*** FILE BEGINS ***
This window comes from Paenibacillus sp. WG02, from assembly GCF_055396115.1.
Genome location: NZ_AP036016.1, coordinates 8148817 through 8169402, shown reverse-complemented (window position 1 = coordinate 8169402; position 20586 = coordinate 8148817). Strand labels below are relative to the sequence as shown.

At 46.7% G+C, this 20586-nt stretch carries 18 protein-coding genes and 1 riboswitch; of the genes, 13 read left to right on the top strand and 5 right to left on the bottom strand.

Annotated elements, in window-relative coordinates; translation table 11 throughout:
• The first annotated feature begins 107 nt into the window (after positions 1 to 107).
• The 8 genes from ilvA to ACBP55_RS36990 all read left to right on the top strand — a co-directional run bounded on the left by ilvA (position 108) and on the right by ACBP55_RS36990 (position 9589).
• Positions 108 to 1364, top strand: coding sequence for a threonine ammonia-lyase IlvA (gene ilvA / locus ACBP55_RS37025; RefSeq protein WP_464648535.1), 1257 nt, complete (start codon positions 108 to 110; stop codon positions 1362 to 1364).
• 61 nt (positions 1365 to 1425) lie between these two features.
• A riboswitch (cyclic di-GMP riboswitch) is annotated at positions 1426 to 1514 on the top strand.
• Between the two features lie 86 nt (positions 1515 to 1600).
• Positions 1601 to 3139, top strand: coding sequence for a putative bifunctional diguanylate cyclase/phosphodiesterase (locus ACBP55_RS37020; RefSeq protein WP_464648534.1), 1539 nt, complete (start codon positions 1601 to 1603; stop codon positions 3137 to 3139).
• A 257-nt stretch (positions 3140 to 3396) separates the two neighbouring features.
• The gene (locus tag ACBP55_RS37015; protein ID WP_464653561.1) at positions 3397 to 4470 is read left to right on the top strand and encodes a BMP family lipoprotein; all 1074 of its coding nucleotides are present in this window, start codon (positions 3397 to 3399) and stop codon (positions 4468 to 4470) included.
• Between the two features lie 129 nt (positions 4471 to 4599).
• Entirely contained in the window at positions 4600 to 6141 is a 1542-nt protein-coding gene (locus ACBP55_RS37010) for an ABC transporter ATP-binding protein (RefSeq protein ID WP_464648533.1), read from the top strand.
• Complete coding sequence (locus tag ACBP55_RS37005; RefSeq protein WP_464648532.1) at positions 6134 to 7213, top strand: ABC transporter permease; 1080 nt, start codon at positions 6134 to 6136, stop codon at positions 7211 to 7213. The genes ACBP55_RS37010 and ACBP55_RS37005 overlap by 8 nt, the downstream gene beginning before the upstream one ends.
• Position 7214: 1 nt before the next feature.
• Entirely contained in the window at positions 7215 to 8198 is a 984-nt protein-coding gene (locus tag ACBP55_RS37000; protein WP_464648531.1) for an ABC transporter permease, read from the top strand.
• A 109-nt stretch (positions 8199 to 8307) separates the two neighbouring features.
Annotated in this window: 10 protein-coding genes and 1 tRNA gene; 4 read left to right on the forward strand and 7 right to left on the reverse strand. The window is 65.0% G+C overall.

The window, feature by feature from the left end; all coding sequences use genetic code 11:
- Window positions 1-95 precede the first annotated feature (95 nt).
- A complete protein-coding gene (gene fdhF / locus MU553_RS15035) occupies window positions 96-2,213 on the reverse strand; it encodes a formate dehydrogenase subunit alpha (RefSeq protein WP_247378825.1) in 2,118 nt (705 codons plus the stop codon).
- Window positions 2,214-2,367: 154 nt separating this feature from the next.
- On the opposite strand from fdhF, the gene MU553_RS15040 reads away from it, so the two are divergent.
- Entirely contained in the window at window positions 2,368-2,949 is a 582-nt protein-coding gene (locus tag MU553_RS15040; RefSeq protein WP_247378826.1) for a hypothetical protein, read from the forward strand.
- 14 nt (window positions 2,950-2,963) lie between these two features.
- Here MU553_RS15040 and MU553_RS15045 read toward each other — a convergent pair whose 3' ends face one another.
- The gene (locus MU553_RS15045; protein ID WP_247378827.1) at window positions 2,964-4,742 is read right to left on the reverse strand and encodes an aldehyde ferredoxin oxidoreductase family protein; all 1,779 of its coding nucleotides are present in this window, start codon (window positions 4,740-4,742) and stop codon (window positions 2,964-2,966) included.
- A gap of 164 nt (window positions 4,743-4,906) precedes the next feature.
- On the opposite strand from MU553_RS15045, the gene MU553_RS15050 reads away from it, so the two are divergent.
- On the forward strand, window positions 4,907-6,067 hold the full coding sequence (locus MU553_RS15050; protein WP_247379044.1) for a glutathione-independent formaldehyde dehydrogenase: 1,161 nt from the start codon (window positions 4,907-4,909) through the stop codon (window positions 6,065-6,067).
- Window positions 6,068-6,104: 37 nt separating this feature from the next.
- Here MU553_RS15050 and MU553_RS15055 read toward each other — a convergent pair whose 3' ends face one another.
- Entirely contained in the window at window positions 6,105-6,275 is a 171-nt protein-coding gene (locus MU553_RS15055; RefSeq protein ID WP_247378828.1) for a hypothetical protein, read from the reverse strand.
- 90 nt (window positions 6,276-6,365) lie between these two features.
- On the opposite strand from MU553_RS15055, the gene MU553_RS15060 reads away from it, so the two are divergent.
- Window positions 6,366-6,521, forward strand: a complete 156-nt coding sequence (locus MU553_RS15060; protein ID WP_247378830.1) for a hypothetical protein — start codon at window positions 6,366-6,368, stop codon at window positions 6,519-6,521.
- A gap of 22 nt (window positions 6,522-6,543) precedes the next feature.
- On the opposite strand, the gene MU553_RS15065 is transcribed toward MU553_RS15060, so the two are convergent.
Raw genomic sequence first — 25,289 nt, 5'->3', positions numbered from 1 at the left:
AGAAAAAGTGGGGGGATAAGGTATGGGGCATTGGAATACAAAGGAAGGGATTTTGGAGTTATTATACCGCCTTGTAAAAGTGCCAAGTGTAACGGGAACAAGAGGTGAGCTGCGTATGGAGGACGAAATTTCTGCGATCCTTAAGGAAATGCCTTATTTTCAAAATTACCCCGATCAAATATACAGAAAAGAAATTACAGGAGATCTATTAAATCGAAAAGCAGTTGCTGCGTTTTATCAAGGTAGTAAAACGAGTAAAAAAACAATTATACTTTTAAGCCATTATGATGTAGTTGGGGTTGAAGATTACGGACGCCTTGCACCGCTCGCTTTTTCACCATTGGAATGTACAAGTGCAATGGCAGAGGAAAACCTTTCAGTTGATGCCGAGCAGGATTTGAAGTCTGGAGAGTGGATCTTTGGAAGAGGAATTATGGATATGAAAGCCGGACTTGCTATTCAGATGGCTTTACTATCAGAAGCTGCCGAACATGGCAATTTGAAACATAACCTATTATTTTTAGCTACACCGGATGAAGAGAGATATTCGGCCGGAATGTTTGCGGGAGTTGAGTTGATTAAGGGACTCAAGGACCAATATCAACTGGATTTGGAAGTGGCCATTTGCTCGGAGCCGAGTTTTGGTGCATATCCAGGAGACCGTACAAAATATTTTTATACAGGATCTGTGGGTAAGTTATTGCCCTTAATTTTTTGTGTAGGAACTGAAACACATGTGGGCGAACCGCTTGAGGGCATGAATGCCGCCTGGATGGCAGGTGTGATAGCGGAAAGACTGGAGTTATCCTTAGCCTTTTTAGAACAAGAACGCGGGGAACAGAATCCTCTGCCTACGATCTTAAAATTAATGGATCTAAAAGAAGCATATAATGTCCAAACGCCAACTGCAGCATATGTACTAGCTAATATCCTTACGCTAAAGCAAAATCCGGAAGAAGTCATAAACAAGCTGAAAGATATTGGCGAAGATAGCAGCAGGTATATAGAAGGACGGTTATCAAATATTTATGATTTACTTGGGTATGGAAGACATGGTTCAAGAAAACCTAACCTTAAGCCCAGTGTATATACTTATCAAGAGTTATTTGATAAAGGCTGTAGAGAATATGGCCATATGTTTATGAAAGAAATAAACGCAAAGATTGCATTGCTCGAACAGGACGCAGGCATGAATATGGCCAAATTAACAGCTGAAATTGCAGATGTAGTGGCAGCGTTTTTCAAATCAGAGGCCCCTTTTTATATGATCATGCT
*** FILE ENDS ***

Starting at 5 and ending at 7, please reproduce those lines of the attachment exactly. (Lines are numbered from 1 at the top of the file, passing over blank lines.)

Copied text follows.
• The first annotated feature begins 107 nt into the window (after positions 1 to 107).
• The 8 genes from ilvA to ACBP55_RS36990 all read left to right on the top strand — a co-directional run bounded on the left by ilvA (position 108) and on the right by ACBP55_RS36990 (position 9589).
• Positions 108 to 1364, top strand: coding sequence for a threonine ammonia-lyase IlvA (gene ilvA / locus ACBP55_RS37025; RefSeq protein WP_464648535.1), 1257 nt, complete (start codon positions 108 to 110; stop codon positions 1362 to 1364).